Trade Ministry Proposes Changes to New Import Licensing System
Sept. 23 – Vietnam's Ministry of Industry and Trade (MIT) has proposed changes to the new import licensing system that could limit the categories of imports that need to be registered and reduce trade deficit.
The current system,which took effect on Aug. 21, has been costing importers millions of dong.
Currently, all import license applications are processed at MIT’s Department of Documents in Hanoi.
The new import licensing regulation requires companies to obtain licenses to import items such as automobiles, motorbikes, machines, mobile phones, fruit, coffee, tea, cooking oil, meat, sugar, cocoa, vegetables and specific products made from iron, steel and aluminum.
The MIT’s proposes only items such as perfumes, essential oils, cosmetics, plastic and plastic products, pottery, china, glassware and electrical items must be licensed before they can be collected from customs.
Importers told Thanh Nien News that they have had to go to the licensing office in Hanoi three to 10 times to get a license, in addition to being required to apply for a new license for every batch of imported goods.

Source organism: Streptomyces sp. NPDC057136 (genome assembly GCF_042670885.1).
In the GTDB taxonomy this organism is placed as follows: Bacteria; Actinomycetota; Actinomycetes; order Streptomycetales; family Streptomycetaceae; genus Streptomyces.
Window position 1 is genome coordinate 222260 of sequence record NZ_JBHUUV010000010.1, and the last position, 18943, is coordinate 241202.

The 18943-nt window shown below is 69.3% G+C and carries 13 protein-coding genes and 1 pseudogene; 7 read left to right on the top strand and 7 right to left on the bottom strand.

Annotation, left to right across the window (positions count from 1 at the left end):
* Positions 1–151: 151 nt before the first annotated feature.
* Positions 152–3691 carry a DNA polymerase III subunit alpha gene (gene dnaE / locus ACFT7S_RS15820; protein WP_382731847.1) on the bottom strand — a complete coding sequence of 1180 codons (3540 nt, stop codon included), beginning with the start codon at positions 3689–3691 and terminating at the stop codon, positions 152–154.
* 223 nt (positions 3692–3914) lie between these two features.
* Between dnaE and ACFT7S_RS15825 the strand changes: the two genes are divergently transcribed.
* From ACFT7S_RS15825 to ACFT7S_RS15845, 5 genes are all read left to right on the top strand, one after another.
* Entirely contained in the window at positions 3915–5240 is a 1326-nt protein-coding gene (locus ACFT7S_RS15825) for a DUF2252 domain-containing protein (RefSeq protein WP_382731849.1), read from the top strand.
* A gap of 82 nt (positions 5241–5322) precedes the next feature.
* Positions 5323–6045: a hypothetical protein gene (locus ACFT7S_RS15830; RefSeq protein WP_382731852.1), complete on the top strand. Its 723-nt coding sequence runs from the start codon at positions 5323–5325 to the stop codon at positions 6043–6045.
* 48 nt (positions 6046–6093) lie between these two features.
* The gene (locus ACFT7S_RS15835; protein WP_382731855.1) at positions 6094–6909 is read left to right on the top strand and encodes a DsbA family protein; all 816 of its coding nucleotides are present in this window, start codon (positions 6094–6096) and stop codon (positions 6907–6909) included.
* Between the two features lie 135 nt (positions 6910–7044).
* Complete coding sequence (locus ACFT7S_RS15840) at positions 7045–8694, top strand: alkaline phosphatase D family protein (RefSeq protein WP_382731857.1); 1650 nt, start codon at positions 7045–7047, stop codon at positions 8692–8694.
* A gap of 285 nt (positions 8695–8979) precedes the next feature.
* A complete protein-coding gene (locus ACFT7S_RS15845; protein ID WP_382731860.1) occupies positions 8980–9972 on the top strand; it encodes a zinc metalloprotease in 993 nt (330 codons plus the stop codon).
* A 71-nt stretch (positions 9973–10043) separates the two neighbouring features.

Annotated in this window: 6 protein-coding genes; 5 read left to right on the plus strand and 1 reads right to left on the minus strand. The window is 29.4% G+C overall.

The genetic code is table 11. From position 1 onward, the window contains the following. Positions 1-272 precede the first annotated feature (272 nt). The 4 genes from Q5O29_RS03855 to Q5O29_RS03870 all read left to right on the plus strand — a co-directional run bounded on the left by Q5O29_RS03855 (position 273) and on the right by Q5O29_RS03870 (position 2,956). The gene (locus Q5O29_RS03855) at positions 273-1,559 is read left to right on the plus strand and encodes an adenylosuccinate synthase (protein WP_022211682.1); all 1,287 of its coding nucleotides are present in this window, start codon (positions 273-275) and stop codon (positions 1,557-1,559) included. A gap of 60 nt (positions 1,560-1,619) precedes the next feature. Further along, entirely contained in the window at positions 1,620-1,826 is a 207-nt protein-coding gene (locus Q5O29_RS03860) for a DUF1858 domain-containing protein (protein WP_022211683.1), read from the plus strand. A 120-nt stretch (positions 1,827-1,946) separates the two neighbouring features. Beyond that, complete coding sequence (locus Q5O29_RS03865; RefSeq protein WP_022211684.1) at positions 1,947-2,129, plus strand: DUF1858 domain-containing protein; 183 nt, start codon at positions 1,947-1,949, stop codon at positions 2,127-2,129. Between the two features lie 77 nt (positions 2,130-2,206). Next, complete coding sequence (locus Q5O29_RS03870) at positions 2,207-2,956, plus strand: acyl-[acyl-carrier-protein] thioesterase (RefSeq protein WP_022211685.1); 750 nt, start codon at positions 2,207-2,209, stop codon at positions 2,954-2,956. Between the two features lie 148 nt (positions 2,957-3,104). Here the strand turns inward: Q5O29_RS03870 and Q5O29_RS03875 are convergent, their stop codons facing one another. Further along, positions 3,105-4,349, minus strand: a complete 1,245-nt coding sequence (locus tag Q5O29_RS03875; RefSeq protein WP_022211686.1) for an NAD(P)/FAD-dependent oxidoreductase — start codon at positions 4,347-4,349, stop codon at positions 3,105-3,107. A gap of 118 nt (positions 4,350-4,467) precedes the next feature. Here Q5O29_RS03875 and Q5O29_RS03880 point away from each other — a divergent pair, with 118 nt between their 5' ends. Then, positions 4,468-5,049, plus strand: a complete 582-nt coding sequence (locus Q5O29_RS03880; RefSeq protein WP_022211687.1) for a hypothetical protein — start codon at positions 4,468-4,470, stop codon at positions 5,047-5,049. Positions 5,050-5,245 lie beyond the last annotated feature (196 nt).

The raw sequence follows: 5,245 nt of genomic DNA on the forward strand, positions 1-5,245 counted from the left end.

“It nearly kills us [vegetable and fruit importers] to wait for 10 days to obtain a license,” Doan Van L., director of a fruit importer in Lang Son, told Thanh Nien News.
Customs fees range from VND6 million (US$368.40) to VND8 million ($491.20) if goods are left at the port for more than 10 days.
The MIT Import and Export Department requires importers to submit six kinds of documents:an application for automatic import license, a business registration certificate, an import contract, a letter of credit, payment documents or bank payment certificates, a bill of loading or transport documents of goods, and reports on previous imports licensed by MIT together with customs declarations.
The MIT's new license issuing office in Ho Chi Minh City is scheduled to open by Oct. 1 to deal with blocked applications at MIT’s headquarters in Hanoi.
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